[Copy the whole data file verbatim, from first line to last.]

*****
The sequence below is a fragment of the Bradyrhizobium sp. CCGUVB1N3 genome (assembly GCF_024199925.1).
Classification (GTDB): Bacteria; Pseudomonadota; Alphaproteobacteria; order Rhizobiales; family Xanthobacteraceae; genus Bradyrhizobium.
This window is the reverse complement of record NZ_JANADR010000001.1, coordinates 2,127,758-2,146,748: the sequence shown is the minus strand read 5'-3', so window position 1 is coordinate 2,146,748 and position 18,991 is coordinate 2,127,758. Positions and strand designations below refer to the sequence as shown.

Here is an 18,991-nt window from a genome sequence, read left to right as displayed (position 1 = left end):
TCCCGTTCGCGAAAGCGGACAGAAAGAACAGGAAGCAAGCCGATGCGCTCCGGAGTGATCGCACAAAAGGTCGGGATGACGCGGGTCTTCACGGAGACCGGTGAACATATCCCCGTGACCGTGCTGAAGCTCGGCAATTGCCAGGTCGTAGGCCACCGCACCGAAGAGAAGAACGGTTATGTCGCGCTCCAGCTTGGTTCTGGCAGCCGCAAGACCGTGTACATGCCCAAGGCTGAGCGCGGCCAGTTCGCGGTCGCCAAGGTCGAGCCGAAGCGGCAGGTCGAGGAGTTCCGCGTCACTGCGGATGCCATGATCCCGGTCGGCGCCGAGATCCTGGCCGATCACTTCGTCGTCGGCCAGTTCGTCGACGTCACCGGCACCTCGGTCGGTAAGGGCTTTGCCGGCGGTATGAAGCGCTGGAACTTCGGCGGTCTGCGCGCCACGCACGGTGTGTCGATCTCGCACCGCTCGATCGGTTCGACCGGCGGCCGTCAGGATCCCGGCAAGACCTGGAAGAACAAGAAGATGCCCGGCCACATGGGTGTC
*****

The sequence below is a fragment of the Bradyrhizobium sp. CCGUVB1N3 genome (assembly GCF_024199925.1).
Classification (GTDB): Bacteria; Pseudomonadota; Alphaproteobacteria; order Rhizobiales; family Xanthobacteraceae; genus Bradyrhizobium.
This window is the reverse complement of record NZ_JANADR010000001.1, coordinates 2,127,758-2,146,748: the sequence shown is the minus strand read 5'-3', so window position 1 is coordinate 2,146,748 and position 18,991 is coordinate 2,127,758. Positions and strand designations below refer to the sequence as shown.

Here is an 18,991-nt window from a genome sequence, read left to right as displayed (position 1 = left end):
TCCCGTTCGCGAAAGCGGACAGAAAGAACAGGAAGCAAGCCGATGCGCTCCGGAGTGATCGCACAAAAGGTCGGGATGACGCGGGTCTTCACGGAGACCGGTGAACATATCCCCGTGACCGTGCTGAAGCTCGGCAATTGCCAGGTCGTAGGCCACCGCACCGAAGAGAAGAACGGTTATGTCGCGCTCCAGCTTGGTTCTGGCAGCCGCAAGACCGTGTACATGCCCAAGGCTGAGCGCGGCCAGTTCGCGGTCGCCAAGGTCGAGCCGAAGCGGCAGGTCGAGGAGTTCCGCGTCACTGCGGATGCCATGATCCCGGTCGGCGCCGAGATCCTGGCCGATCACTTCGTCGTCGGCCAGTTCGTCGACGTCACCGGCACCTCGGTCGGTAAGGGCTTTGCCGGCGGTATGAAGCGCTGGAACTTCGGCGGTCTGCGCGCCACGCACGGTGTGTCGATCTCGCACCGCTCGATCGGTTCGACCGGCGGCCGTCAGGATCCCGGCAAGACCTGGAAGAACAAGAAGATGCCCGGCCACATGGGTGTC